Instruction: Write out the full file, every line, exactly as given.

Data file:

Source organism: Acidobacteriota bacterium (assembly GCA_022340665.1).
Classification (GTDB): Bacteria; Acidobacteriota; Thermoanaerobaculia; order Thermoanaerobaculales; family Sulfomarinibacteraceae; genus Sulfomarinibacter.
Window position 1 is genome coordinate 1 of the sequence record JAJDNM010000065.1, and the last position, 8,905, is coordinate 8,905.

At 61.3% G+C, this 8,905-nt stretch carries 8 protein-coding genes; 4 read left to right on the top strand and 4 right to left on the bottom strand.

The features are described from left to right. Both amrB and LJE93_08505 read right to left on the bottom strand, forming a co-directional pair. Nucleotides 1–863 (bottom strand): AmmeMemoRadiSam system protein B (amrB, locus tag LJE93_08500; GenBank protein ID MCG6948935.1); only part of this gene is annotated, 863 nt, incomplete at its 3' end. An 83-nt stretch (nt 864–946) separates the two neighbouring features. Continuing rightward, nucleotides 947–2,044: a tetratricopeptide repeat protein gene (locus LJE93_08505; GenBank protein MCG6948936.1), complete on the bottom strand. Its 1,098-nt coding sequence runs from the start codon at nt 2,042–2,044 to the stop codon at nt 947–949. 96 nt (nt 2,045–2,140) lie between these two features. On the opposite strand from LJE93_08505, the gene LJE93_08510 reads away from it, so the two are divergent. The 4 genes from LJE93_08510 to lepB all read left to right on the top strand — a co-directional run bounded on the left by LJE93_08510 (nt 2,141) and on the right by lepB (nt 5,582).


Source organism: Acidobacteriota bacterium (assembly GCA_022340665.1).
Classification (GTDB): Bacteria; Acidobacteriota; Thermoanaerobaculia; order Thermoanaerobaculales; family Sulfomarinibacteraceae; genus Sulfomarinibacter.
Window position 1 is genome coordinate 1 of the sequence record JAJDNM010000065.1, and the last position, 8,905, is coordinate 8,905.

At 61.3% G+C, this 8,905-nt stretch carries 8 protein-coding genes; 4 read left to right on the top strand and 4 right to left on the bottom strand.

The features are described from left to right. Both amrB and LJE93_08505 read right to left on the bottom strand, forming a co-directional pair. Nucleotides 1–863 (bottom strand): AmmeMemoRadiSam system protein B (amrB, locus tag LJE93_08500; GenBank protein ID MCG6948935.1); only part of this gene is annotated, 863 nt, incomplete at its 3' end. An 83-nt stretch (nt 864–946) separates the two neighbouring features. Continuing rightward, nucleotides 947–2,044: a tetratricopeptide repeat protein gene (locus LJE93_08505; GenBank protein MCG6948936.1), complete on the bottom strand. Its 1,098-nt coding sequence runs from the start codon at nt 2,042–2,044 to the stop codon at nt 947–949. 96 nt (nt 2,045–2,140) lie between these two features. On the opposite strand from LJE93_08505, the gene LJE93_08510 reads away from it, so the two are divergent. The 4 genes from LJE93_08510 to lepB all read left to right on the top strand — a co-directional run bounded on the left by LJE93_08510 (nt 2,141) and on the right by lepB (nt 5,582).